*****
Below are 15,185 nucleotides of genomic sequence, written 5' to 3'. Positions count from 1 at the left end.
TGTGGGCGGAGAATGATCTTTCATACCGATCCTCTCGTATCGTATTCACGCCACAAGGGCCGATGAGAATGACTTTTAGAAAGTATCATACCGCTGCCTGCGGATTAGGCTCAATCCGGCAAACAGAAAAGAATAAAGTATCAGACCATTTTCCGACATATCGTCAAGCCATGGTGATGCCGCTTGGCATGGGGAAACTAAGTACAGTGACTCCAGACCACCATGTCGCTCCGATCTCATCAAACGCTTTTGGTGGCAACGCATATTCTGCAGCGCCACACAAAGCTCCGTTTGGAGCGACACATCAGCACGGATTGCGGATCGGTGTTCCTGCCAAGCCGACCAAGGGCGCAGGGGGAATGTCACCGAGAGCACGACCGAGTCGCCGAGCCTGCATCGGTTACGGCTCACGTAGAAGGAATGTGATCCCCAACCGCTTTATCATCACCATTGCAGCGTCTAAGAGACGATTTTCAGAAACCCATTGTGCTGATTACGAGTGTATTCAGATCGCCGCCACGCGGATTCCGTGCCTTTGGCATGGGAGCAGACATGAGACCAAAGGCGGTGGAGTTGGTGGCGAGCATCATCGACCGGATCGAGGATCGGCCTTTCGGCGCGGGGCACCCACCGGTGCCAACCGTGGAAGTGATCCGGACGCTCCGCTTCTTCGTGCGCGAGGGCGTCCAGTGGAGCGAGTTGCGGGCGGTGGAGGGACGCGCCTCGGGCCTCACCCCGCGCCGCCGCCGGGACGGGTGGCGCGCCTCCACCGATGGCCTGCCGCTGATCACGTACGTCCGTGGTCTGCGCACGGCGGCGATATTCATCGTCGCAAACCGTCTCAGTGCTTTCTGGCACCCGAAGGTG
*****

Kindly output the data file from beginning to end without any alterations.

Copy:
Below are 15,185 nucleotides of genomic sequence, written 5' to 3'. Positions count from 1 at the left end.
TGTGGGCGGAGAATGATCTTTCATACCGATCCTCTCGTATCGTATTCACGCCACAAGGGCCGATGAGAATGACTTTTAGAAAGTATCATACCGCTGCCTGCGGATTAGGCTCAATCCGGCAAACAGAAAAGAATAAAGTATCAGACCATTTTCCGACATATCGTCAAGCCATGGTGATGCCGCTTGGCATGGGGAAACTAAGTACAGTGACTCCAGACCACCATGTCGCTCCGATCTCATCAAACGCTTTTGGTGGCAACGCATATTCTGCAGCGCCACACAAAGCTCCGTTTGGAGCGACACATCAGCACGGATTGCGGATCGGTGTTCCTGCCAAGCCGACCAAGGGCGCAGGGGGAATGTCACCGAGAGCACGACCGAGTCGCCGAGCCTGCATCGGTTACGGCTCACGTAGAAGGAATGTGATCCCCAACCGCTTTATCATCACCATTGCAGCGTCTAAGAGACGATTTTCAGAAACCCATTGTGCTGATTACGAGTGTATTCAGATCGCCGCCACGCGGATTCCGTGCCTTTGGCATGGGAGCAGACATGAGACCAAAGGCGGTGGAGTTGGTGGCGAGCATCATCGACCGGATCGAGGATCGGCCTTTCGGCGCGGGGCACCCACCGGTGCCAACCGTGGAAGTGATCCGGACGCTCCGCTTCTTCGTGCGCGAGGGCGTCCAGTGGAGCGAGTTGCGGGCGGTGGAGGGACGCGCCTCGGGCCTCACCCCGCGCCGCCGCCGGGACGGGTGGCGCGCCTCCACCGATGGCCTGCCGCTGATCACGTACGTCCGTGGTCTGCGCACGGCGGCGATATTCATCGTCGCAAACCGTCTCAGTGCTTTCTGGCACCCGAAGGTG